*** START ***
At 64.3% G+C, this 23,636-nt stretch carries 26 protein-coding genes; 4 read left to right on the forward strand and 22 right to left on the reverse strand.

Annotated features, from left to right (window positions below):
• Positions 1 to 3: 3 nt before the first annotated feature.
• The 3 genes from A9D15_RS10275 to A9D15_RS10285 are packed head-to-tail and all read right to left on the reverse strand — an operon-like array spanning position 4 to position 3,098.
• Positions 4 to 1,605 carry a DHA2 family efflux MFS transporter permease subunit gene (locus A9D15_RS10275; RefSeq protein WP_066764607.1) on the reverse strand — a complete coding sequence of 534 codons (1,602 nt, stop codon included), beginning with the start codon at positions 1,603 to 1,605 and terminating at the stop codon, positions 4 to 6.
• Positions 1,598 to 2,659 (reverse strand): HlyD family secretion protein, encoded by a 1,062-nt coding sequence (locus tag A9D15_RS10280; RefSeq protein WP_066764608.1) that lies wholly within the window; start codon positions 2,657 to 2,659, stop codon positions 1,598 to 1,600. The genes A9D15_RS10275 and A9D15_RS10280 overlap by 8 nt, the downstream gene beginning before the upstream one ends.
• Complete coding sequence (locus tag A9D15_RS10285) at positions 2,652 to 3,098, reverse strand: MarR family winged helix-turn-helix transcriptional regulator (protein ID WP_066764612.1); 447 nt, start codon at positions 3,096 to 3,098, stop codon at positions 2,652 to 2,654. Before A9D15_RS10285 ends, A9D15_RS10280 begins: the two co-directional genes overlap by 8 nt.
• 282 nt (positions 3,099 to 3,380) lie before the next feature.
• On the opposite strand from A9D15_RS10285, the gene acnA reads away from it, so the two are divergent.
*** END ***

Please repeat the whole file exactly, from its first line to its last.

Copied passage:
At 64.3% G+C, this 23,636-nt stretch carries 26 protein-coding genes; 4 read left to right on the forward strand and 22 right to left on the reverse strand.

Annotated features, from left to right (window positions below):
• Positions 1 to 3: 3 nt before the first annotated feature.
• The 3 genes from A9D15_RS10275 to A9D15_RS10285 are packed head-to-tail and all read right to left on the reverse strand — an operon-like array spanning position 4 to position 3,098.
• Positions 4 to 1,605 carry a DHA2 family efflux MFS transporter permease subunit gene (locus A9D15_RS10275; RefSeq protein WP_066764607.1) on the reverse strand — a complete coding sequence of 534 codons (1,602 nt, stop codon included), beginning with the start codon at positions 1,603 to 1,605 and terminating at the stop codon, positions 4 to 6.
• Positions 1,598 to 2,659 (reverse strand): HlyD family secretion protein, encoded by a 1,062-nt coding sequence (locus tag A9D15_RS10280; RefSeq protein WP_066764608.1) that lies wholly within the window; start codon positions 2,657 to 2,659, stop codon positions 1,598 to 1,600. The genes A9D15_RS10275 and A9D15_RS10280 overlap by 8 nt, the downstream gene beginning before the upstream one ends.
• Complete coding sequence (locus tag A9D15_RS10285) at positions 2,652 to 3,098, reverse strand: MarR family winged helix-turn-helix transcriptional regulator (protein ID WP_066764612.1); 447 nt, start codon at positions 3,096 to 3,098, stop codon at positions 2,652 to 2,654. Before A9D15_RS10285 ends, A9D15_RS10280 begins: the two co-directional genes overlap by 8 nt.
• 282 nt (positions 3,099 to 3,380) lie before the next feature.
• On the opposite strand from A9D15_RS10285, the gene acnA reads away from it, so the two are divergent.